A week away in Norfolk for us in April and we had to visit the Thursford Steam Collection. Having never been there before, we had heard lots of reports from friends and were looking forward to our trip.
As we arrived in the car park there was only a handful of cars, then reading the sign on the entrance gate we noticed it didn’t open until midday. So at midday off we went, walking down towards the big buildings we notice a train which unfortunately was sheeted up which the children were very disappointed about, it also looked as though it hadn’t been steamed for some time.
Entering the building where the engines and rides are kept we were impressed, there stood three showman’s engines in a line and a set of gallopers and a wonderful Gondola switchback ride. Over the other side of the building was the stage where Robert Wolfe plays the Wurlitzer theatre organ and beyond that were more steam engines and a good display of stationary engines. Also around the walls of the building were many types of fairground organs.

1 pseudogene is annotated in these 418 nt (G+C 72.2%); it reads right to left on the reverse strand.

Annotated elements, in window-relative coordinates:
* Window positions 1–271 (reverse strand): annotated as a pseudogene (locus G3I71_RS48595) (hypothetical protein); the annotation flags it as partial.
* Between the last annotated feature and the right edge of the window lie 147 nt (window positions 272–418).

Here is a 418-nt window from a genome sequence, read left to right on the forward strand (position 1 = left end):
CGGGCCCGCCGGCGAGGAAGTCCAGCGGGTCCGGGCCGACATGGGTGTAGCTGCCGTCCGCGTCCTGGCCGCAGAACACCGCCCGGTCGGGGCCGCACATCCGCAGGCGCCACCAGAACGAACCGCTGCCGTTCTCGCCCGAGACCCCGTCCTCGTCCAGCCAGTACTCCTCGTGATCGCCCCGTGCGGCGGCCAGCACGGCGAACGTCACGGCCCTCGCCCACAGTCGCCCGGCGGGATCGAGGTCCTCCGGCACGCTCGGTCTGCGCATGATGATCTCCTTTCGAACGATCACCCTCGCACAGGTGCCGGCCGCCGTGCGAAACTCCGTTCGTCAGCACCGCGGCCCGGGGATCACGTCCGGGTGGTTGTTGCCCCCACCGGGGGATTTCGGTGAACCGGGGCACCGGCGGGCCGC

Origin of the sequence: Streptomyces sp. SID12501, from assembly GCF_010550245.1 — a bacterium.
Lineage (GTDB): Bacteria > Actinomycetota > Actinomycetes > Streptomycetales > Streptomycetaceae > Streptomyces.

As we walked around the organs played well known tunes which gave a good atmosphere. Then Robert Wolfe sat at the Wurlitzer and gave us a fantastic display of how one of these wonderful instruments should be played. We all sat watching him. The children were mesmerised.
The chance came to have a go on the two rides. Having ridden on gallopers many times over the years we didn’t feel the need to have a go on them, but the impressive gondola ride was a different matter and we couldn’t wait. It was great, what a site it must have been all thoughs years ago at a town or village fair.
To sum up our visit, it was a shame that none of the engines have seen a fire in there fire boxes for years, it is disappointing as we think all steam engines should really be seen in steam. It would be nice to see some of the other engines that are parked up waiting for restoration in the yard across the road from the museum. There is plenty of room for more inside the building and surrounding gardens. You only get to see a handful of what is a very large collection. To end on a high note, the atmosphere created by the music of the fairground organs and the Wurlitzer is fabulous.